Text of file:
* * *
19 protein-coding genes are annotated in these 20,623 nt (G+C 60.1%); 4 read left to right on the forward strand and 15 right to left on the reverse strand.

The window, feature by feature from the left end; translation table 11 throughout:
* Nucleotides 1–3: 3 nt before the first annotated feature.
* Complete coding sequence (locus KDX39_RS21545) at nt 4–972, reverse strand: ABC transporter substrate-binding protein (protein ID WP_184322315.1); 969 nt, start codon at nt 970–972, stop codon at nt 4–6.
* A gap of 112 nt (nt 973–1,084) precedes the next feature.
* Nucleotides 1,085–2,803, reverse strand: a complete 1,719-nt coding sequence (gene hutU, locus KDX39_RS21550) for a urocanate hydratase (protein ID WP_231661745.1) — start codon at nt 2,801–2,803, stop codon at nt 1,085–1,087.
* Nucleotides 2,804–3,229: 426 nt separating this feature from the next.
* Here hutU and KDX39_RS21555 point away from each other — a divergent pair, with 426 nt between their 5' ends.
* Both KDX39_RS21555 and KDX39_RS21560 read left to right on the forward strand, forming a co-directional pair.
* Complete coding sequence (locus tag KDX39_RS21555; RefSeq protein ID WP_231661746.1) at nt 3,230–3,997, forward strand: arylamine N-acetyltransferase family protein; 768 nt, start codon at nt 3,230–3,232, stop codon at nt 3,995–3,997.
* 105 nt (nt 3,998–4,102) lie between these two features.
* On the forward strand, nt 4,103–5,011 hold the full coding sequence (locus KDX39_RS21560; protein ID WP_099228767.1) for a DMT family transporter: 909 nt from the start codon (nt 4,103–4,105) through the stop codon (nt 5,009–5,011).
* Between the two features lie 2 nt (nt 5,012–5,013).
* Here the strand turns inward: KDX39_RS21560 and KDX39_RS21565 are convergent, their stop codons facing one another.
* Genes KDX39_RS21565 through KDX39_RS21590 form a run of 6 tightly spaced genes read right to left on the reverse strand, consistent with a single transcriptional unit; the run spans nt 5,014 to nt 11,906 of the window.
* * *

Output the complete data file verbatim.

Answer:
19 protein-coding genes are annotated in these 20,623 nt (G+C 60.1%); 4 read left to right on the forward strand and 15 right to left on the reverse strand.

The window, feature by feature from the left end; translation table 11 throughout:
* Nucleotides 1–3: 3 nt before the first annotated feature.
* Complete coding sequence (locus KDX39_RS21545) at nt 4–972, reverse strand: ABC transporter substrate-binding protein (protein ID WP_184322315.1); 969 nt, start codon at nt 970–972, stop codon at nt 4–6.
* A gap of 112 nt (nt 973–1,084) precedes the next feature.
* Nucleotides 1,085–2,803, reverse strand: a complete 1,719-nt coding sequence (gene hutU, locus KDX39_RS21550) for a urocanate hydratase (protein ID WP_231661745.1) — start codon at nt 2,801–2,803, stop codon at nt 1,085–1,087.
* Nucleotides 2,804–3,229: 426 nt separating this feature from the next.
* Here hutU and KDX39_RS21555 point away from each other — a divergent pair, with 426 nt between their 5' ends.
* Both KDX39_RS21555 and KDX39_RS21560 read left to right on the forward strand, forming a co-directional pair.
* Complete coding sequence (locus tag KDX39_RS21555; RefSeq protein ID WP_231661746.1) at nt 3,230–3,997, forward strand: arylamine N-acetyltransferase family protein; 768 nt, start codon at nt 3,230–3,232, stop codon at nt 3,995–3,997.
* 105 nt (nt 3,998–4,102) lie between these two features.
* On the forward strand, nt 4,103–5,011 hold the full coding sequence (locus KDX39_RS21560; protein ID WP_099228767.1) for a DMT family transporter: 909 nt from the start codon (nt 4,103–4,105) through the stop codon (nt 5,009–5,011).
* Between the two features lie 2 nt (nt 5,012–5,013).
* Here the strand turns inward: KDX39_RS21560 and KDX39_RS21565 are convergent, their stop codons facing one another.
* Genes KDX39_RS21565 through KDX39_RS21590 form a run of 6 tightly spaced genes read right to left on the reverse strand, consistent with a single transcriptional unit; the run spans nt 5,014 to nt 11,906 of the window.